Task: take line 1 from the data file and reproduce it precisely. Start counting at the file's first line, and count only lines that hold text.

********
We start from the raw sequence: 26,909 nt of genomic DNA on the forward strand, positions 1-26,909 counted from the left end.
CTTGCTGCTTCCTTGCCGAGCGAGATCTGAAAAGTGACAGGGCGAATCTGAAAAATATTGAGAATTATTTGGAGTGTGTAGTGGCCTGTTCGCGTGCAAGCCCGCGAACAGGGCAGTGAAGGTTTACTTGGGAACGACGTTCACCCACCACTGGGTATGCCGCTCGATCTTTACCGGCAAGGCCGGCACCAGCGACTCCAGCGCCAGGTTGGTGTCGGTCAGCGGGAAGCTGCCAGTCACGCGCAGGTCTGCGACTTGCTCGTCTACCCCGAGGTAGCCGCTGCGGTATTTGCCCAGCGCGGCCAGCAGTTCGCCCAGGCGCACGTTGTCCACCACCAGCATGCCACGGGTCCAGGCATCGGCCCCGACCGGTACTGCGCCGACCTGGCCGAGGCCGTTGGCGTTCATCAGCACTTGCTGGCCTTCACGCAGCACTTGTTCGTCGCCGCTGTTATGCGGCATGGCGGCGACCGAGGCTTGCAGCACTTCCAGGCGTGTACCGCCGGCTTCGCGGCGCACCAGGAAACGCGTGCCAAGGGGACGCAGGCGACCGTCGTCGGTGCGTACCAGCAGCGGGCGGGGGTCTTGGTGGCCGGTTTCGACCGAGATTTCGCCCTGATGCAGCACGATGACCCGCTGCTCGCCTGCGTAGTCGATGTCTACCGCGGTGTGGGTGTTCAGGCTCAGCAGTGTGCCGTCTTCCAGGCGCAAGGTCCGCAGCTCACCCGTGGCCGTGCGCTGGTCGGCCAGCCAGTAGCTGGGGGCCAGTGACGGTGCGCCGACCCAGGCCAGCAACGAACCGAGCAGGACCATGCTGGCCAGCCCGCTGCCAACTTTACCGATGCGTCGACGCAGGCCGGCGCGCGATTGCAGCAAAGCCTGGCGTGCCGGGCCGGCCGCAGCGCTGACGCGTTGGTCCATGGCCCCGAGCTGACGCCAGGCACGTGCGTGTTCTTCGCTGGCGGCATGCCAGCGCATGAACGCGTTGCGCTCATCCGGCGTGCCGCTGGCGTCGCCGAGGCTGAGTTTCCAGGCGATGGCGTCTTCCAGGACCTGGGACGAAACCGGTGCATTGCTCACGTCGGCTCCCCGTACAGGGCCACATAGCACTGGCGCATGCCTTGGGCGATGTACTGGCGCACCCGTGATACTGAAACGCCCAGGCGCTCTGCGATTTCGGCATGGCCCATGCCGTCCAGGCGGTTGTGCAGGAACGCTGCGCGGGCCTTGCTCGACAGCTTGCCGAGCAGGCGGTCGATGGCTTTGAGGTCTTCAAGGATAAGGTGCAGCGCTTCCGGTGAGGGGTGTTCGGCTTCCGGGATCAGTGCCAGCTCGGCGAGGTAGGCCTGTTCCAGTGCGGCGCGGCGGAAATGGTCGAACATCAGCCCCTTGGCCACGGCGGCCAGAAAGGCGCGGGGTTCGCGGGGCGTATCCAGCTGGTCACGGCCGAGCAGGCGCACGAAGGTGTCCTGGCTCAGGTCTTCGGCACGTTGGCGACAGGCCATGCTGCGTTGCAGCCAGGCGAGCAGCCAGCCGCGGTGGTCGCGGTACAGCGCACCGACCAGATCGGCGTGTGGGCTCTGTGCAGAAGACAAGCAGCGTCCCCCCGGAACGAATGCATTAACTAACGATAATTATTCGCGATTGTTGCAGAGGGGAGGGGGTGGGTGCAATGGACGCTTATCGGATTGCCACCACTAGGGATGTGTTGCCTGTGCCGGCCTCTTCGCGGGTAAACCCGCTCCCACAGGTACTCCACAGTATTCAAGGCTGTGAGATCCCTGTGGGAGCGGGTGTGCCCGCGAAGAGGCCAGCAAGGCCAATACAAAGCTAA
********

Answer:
We start from the raw sequence: 26,909 nt of genomic DNA on the forward strand, positions 1-26,909 counted from the left end.